Re: Farlowella, Otocinclus etc. as algae eaters

Dear All,

I suppose I ought to make a reply to the notes from those who use these
genera with success...!

Yep, no doubt they can work. And perhaps most people on this list have well
maintained tanks and years of experience. But the point is that these fish
don't work nearly so well in a community tank of the sort the majority of
fishkeepers have.

Otocinclus and Farlowella are both delicate fish. They need fairly soft
water. And they are predominantly green algae eaters. Dealing with the
silica test of diatoms to digest them is more costly. And more importantly,
for Otocinclus to work, you need a shoal. One e-mailer said that he used
ten with great effect. But a single or pair of Otocinclus - what most
community fishkeepers are likely to buy - would have no impact.

Farlowella rarely live for more than a few months in the UK. Possibly the
shorter distance from the Amazon to the USA may stress them less, and so
they are hardier. Whatever, they are one of those fish I don't like to
recommend (like marine butterflyfish). The mortality 'en route' and in the
dealer's tanks is way to high. And most sold die within a few weeks, the
fish either starving or failing to adjust to community life.

Otocinclus are not popular here because of their habit of taking mucous
from the sides of large fish, especially discus and other cichlids. This is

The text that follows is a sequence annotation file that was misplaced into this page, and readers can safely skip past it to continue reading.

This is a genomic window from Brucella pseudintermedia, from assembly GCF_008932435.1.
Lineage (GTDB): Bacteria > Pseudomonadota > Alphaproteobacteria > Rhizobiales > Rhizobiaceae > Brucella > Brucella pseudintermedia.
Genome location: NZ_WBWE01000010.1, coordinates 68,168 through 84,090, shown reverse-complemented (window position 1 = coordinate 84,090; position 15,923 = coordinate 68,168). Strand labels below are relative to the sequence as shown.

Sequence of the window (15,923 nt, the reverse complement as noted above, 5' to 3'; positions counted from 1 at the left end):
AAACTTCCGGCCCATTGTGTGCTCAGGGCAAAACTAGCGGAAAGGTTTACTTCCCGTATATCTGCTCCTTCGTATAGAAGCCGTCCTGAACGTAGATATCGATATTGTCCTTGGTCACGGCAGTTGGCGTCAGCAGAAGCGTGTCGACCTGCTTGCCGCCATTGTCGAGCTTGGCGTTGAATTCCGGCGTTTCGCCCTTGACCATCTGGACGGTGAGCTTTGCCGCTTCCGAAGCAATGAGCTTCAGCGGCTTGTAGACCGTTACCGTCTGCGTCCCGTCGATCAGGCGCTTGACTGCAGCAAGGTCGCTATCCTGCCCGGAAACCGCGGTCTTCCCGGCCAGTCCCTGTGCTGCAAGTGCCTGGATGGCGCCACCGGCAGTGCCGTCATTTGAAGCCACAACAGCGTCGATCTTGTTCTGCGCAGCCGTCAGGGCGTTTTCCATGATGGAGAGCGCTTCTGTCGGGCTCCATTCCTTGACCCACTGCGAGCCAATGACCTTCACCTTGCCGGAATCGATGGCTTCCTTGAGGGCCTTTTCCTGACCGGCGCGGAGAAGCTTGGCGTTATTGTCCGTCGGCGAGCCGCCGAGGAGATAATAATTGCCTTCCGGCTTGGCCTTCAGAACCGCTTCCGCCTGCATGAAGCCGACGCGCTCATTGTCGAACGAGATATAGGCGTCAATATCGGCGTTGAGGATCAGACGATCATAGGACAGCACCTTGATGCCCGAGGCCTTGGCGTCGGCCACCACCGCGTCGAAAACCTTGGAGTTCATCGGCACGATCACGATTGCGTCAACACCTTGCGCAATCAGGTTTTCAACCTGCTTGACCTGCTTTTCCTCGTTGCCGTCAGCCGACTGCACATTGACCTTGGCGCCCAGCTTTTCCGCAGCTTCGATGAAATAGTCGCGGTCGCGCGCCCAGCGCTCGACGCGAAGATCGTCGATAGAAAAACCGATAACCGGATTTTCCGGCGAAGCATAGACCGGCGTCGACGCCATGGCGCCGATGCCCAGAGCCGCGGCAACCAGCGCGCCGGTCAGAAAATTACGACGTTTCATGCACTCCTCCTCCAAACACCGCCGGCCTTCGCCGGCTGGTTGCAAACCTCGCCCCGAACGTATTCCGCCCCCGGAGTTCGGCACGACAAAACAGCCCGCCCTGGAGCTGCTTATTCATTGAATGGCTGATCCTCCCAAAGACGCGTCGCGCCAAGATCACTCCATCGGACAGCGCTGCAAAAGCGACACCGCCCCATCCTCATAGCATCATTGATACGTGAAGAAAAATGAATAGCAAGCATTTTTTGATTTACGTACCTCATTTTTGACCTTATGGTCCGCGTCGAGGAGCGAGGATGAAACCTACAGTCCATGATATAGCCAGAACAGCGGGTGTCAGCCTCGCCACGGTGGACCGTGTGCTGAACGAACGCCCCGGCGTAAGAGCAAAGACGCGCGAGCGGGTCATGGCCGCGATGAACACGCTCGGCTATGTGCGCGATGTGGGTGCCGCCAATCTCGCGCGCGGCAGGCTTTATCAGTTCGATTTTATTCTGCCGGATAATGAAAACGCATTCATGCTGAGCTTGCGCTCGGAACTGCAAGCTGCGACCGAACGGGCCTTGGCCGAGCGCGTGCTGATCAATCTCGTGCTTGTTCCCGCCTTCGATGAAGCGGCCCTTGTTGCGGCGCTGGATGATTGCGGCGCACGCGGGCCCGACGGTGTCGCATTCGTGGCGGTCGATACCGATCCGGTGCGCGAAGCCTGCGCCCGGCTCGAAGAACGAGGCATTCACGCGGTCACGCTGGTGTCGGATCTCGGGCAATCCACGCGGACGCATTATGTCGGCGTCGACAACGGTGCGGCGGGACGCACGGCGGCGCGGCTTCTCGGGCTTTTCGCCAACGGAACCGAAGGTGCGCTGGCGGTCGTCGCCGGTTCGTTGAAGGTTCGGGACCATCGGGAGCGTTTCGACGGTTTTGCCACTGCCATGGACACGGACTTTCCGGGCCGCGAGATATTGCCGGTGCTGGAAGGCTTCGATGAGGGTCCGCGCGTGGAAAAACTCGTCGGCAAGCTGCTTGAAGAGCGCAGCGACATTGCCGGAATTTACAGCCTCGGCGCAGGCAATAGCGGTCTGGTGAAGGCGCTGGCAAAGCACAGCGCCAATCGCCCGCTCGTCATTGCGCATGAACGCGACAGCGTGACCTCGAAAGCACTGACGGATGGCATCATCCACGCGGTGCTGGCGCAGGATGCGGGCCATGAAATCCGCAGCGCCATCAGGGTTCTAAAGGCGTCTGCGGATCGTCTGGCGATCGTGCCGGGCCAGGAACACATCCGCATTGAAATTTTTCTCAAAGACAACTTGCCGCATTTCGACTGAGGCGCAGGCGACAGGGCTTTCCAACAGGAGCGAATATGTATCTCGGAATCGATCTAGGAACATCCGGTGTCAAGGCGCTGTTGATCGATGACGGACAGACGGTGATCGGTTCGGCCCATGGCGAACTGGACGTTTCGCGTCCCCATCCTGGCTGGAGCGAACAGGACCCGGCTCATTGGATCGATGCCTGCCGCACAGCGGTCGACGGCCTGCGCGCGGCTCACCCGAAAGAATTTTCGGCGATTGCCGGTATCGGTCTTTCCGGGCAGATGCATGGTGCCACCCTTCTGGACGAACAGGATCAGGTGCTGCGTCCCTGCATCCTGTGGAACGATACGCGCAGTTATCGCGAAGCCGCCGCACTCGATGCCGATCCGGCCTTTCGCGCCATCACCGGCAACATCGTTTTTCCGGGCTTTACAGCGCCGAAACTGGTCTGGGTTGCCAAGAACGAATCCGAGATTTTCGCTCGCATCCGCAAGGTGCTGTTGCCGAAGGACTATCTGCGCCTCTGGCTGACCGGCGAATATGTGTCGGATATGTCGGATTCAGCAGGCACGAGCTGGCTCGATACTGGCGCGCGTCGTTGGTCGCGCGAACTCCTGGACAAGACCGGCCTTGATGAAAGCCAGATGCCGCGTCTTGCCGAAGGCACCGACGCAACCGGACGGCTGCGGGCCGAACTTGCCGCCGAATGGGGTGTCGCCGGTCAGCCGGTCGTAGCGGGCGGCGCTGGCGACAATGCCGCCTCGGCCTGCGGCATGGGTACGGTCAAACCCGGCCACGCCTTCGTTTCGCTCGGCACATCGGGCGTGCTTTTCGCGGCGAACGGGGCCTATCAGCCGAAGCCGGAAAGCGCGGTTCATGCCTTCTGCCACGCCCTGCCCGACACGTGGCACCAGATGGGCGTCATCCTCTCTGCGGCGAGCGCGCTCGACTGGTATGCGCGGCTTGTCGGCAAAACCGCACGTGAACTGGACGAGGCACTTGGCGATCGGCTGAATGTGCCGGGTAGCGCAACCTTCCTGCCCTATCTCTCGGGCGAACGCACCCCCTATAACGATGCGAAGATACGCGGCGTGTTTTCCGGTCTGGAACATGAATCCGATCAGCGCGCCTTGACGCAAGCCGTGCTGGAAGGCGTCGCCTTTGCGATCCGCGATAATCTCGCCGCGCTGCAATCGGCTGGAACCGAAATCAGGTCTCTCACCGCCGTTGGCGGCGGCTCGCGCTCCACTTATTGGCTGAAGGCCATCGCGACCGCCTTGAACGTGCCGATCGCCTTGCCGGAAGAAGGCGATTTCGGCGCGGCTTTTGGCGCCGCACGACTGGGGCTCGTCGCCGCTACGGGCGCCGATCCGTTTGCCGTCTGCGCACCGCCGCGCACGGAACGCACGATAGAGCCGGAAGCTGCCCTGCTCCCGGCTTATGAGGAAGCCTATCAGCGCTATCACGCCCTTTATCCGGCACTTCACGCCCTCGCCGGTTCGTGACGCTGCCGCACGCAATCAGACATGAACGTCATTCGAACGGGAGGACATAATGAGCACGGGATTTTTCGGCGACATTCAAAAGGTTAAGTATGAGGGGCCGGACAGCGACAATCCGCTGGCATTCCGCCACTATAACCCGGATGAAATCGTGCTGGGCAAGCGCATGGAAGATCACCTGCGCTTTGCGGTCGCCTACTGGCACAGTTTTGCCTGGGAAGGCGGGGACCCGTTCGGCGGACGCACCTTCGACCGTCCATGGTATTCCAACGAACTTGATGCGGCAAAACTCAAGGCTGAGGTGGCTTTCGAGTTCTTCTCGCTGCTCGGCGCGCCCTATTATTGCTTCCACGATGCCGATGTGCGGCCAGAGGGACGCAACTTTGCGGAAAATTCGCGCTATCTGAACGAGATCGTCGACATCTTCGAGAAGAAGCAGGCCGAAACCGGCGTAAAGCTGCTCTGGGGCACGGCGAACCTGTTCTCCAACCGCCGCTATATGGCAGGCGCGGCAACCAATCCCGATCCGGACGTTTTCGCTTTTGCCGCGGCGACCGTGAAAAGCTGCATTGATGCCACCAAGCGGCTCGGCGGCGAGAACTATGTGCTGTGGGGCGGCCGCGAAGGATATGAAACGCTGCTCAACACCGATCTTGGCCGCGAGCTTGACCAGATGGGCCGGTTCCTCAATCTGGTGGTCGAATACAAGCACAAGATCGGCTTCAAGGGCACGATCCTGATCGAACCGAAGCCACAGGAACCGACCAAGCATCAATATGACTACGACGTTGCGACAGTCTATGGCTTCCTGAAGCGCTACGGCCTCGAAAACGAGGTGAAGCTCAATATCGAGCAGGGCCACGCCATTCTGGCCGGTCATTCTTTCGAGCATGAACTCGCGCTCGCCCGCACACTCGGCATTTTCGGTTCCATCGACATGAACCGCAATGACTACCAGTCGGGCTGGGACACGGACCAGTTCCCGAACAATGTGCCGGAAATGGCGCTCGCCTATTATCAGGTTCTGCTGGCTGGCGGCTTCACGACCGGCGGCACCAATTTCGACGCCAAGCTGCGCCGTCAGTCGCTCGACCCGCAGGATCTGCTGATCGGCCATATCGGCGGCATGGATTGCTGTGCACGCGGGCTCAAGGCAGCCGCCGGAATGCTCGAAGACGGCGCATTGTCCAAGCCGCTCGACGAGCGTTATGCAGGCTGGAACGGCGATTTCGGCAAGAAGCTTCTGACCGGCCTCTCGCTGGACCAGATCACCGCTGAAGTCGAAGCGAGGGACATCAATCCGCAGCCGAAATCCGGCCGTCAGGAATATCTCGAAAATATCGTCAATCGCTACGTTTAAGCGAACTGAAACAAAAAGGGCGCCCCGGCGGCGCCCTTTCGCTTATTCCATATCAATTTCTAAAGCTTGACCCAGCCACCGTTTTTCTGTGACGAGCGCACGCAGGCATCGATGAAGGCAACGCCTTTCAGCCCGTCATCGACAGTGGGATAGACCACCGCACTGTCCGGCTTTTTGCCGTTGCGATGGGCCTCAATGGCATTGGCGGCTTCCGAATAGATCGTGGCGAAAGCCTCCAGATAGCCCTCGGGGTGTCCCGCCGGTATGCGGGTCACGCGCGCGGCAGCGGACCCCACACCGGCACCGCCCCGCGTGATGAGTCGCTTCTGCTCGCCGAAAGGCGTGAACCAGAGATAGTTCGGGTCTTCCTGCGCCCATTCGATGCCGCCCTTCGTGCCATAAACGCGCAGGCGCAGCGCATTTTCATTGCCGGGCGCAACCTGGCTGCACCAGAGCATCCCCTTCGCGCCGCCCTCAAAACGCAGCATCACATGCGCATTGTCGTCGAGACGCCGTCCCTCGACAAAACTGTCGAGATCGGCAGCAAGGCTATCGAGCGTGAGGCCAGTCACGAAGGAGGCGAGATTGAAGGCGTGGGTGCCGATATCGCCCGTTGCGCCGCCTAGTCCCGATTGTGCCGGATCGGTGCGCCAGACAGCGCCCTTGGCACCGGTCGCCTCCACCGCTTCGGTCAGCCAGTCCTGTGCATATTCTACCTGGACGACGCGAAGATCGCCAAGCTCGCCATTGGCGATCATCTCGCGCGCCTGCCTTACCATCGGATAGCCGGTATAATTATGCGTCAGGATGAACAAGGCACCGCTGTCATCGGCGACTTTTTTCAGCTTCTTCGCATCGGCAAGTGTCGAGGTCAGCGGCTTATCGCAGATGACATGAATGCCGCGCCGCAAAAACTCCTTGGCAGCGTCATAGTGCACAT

not frequent, but *does* consistently get reported. Although usually said
to be because the fish are starving, it may be a natural behaviour. Green
algae is mineral and protein poor. All loricariids need invertebrates in
the diet. I feed bloodworm, whitebait and krill; but protein rich algae and
catfish pellets do fine as well.

Possibly a good alternative is Hypoptoma, a loricariid that reaches a
little under ten centimetres. It looks like a giant Otocinclus. But I have
no idea about its mortality during collection and import.

Common plec species are farmed and 'wild population' friendly.

The various 'labeo' type fish from South East Asia are a mix of farmed and
wild-caught species. Almost nothing is known about their wild populations,
but their mortality seems to be much less than for Loricariidae. They also
adjust far better to typical tank environments (but the fact breeding is
virtually unheard of suggests we have yet to deliver optimal conditions).

Without getting 'preachy' part of my work is in assessing biodiversity and
teaching environmental issues. And this starts from Ground-Zero...i.e, it
is up to us, who can influence the types and quantities of imports from the
wild places of the Earth, to act accordingly.

All the best,



From  Neale Monks' Macintosh PowerBook, at...

Department of Palaeontology, Natural History Museum, London, SW7 5BD
Internet: N.Monks at nhm_ac.uk, Telephone: 0171-938-9007